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Discussion Starter · #1 ·
A buddy put down some ridiculously expensive epoxy paint over his garage floor exactly as installed and its peeling and chipping up everywhere. He now wants to put down some vinyl tile that he saw. Does anyone have experience with installing something like this? I want to know how durable it is, how easy the install is, any popping over time, etc. Its an 800sq ft heated garage and is used frequently for working on race cars and diesel trucks, so it has to take a beating and put up with some heavy loads on jack stands, jacks, etc. Thanks for any help you can provide :thumbsup:
 

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VCT will scratch, gouge and break.

It also needs to be sealed & waxed.

The advantage is a damaged tile(s) can be easily replaced.

If the epoxy is coming up sounds like there may be a moisture problem that should be addressed.

There are VCT adhesives to use on high moisture content slabs but they are EXPENSIVE......
 

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Discussion Starter · #3 ·
Thank you. I'll let him know. He is anal so scratching and gouging might make him not want it. I haven't checked the floor with a moisture meter but the slab is 10 years old, good grading so no water gets in, etc so I hope there isn't an issue. I told him I would borrow or buy a meter before I do anything over the slab to make sure it wasn't going to pop. Any recommendations? I suggested the snap together plastic tiles but they're $4/sq ft and don't get great reviews when they're in a garage that actually gets used
 

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Why not just seal the bare concrete or stain it?
VCT will hold up decently as long as its not abused...and if the slab is ok for it.

Not sure what else he could put down that would be better than VCT. Hardwood maybe?

Like I said earlier, why not bare concrete?
 

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Discussion Starter · #5 ·
Why not just seal the bare concrete or stain it?
VCT will hold up decently as long as its not abused...and if the slab is ok for it.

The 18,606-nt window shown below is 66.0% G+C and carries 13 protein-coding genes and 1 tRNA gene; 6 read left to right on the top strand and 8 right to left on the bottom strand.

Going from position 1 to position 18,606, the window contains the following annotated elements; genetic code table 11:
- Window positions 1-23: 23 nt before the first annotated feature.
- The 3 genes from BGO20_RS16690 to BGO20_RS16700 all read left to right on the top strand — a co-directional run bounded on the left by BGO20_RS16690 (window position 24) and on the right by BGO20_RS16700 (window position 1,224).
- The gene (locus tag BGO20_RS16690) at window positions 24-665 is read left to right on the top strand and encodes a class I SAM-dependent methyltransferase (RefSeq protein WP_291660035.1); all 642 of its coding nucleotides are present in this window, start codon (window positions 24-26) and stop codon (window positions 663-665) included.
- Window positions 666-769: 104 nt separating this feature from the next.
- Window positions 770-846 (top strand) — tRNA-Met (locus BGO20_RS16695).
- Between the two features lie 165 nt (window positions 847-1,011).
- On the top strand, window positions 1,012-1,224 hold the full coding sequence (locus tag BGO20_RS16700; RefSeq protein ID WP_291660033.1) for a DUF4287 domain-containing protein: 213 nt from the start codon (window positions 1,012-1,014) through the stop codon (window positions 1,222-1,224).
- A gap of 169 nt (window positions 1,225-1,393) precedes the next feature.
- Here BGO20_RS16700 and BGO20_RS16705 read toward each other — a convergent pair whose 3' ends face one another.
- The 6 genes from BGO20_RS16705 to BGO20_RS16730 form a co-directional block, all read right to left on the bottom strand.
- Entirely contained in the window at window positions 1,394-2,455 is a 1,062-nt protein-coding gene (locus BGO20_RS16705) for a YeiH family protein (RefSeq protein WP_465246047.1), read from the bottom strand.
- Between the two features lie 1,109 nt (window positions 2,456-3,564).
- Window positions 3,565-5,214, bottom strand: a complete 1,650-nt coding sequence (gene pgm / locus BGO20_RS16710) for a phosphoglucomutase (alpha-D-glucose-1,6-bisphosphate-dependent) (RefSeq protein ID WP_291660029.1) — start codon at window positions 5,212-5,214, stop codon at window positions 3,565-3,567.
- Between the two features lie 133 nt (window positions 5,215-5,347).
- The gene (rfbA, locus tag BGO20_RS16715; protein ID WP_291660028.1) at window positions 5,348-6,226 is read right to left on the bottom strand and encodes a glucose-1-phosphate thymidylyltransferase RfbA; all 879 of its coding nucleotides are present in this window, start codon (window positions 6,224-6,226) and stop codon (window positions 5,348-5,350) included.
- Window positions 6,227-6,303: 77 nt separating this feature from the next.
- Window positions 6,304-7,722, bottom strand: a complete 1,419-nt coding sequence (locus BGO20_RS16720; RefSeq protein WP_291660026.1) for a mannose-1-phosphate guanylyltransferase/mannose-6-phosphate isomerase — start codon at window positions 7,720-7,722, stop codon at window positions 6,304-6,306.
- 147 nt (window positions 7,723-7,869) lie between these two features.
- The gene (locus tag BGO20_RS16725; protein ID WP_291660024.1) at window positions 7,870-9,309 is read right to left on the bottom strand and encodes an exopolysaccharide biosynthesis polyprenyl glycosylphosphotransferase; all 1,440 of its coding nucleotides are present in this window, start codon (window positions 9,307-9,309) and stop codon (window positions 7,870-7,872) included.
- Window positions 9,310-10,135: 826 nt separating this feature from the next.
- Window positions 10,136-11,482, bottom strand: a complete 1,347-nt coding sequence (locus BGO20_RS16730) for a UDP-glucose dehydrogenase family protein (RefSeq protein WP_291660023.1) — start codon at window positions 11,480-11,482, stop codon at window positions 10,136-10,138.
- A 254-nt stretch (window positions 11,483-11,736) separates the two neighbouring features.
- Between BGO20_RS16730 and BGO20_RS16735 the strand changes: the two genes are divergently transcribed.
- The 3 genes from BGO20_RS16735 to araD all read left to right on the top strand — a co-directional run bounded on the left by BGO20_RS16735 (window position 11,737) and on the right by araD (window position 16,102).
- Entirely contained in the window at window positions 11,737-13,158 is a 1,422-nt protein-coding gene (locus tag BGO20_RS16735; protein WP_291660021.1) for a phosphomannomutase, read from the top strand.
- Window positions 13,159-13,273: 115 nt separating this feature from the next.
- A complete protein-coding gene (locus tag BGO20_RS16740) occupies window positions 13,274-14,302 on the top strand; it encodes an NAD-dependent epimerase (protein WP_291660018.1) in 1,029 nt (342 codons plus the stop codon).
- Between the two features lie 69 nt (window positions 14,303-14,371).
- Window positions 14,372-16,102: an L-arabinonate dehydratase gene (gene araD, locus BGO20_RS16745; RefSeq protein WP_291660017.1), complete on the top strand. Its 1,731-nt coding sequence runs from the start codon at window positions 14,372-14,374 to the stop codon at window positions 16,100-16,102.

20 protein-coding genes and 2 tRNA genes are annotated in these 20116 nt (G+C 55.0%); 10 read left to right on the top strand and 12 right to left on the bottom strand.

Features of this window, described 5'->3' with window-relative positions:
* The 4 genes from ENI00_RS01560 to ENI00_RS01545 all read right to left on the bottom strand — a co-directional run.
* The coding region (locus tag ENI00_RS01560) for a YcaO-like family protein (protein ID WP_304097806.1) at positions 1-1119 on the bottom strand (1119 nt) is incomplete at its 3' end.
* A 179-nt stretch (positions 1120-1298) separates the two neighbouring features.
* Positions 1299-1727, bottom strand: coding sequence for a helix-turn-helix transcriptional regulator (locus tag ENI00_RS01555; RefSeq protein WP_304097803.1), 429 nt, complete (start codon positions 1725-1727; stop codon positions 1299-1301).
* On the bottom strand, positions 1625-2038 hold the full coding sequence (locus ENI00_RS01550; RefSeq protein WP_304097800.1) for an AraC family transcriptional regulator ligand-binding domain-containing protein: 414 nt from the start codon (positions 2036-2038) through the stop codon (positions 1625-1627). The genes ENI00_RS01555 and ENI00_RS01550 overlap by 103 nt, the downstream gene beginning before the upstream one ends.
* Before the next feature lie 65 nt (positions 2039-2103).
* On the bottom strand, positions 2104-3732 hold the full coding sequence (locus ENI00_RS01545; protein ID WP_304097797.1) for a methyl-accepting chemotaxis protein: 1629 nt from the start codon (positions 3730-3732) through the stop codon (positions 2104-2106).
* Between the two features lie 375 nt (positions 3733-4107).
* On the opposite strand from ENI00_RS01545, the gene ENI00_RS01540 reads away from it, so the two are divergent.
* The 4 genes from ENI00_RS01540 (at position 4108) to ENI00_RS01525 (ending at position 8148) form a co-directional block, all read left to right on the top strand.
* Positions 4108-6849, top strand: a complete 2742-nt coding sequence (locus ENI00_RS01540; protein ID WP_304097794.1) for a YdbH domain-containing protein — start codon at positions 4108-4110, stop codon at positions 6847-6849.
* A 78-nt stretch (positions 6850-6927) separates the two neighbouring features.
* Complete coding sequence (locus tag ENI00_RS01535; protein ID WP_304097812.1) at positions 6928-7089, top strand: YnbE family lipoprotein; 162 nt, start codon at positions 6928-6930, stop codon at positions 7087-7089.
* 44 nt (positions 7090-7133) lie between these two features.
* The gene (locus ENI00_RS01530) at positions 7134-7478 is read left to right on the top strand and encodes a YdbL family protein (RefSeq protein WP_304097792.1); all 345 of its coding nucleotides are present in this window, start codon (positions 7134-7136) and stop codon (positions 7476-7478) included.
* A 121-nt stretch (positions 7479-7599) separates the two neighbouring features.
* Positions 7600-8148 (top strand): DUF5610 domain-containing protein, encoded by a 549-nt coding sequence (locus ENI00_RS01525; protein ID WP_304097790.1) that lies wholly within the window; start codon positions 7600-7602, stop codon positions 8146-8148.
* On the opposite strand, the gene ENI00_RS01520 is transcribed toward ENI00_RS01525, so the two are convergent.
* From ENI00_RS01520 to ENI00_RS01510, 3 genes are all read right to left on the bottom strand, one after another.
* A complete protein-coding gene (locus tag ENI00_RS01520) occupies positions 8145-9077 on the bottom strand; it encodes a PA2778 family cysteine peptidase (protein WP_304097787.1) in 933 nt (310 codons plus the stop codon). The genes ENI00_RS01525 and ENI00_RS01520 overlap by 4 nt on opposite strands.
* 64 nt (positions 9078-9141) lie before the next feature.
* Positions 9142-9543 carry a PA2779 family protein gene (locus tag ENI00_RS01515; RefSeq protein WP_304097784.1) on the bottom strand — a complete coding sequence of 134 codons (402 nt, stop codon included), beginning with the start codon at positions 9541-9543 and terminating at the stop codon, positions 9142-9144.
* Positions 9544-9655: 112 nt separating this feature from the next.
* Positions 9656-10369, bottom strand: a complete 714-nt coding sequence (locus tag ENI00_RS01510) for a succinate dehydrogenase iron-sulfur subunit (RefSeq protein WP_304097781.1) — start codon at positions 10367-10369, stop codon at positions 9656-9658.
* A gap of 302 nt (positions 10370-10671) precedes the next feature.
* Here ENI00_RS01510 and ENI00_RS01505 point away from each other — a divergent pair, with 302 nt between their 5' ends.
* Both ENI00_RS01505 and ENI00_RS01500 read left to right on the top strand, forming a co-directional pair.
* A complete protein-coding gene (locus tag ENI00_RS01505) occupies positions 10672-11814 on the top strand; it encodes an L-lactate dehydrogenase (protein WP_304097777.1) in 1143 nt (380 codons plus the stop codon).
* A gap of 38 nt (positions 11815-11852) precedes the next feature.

Not sure what else he could put down that would be better than VCT. Hardwood maybe?

Like I said earlier, why not bare concrete?
The garage is his pride and joy. He custom ordered a lift just because it needed to be powder coated a different color because they normally only come in blue. Think of what most wives think of their kitchen and thats what this garage is. Hardwood would be great, but that would get expensive quick.
 

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I can't think of any brand or style of vinyl, linoleum, rubber or flooring of that nature suitable for the inherent abuse a garage floor must be designed for. Epoxy paint/coatings are the right choice. Installed correctly they will not fail the way you've describe. Besides that you have the option of sealed and stained concrete.

There's two reasons the existing epoxy might have failed. One would be installer error and the other would be some factor in the underlying conditions (usually moisture but also possible a prep failure in not getting the slab CLEAN and sufficient profile (texture) to bond the epoxy. Not testing the underlying conditions is ALSO installer error. So it's always installer error...........!

NOW to install any kind of resilient all of that epoxy would need to be blasted off, a flat and smooth profile created AND whatever moisture and/or alkaline conditions in the slab corrected.
 

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Discussion Starter · #8 ·
He seems to be dead set on these tiles and doesn't want to diamond grind :bangin: not much I can do about it. If he wants me to do the install I will do it exactly as he directs so I won't be responsible for it :whistling
 

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If he does make sure its vct and not the thin stuff.
 

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VCT is a horrible idea. Pull into a garage with wet tires over vct and you might wind up in the next room. Metro makes a few products that have ADA compliant slip ratings. That would be a good place to start. Then again, they make slip resistant VCT as well. Personally, I'd want something with a wearlayer in a garage, not something that needs to be waxed.
 

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Etch the concrete then cut in "tile lines"!! If done properly it looks awesome!!!
 
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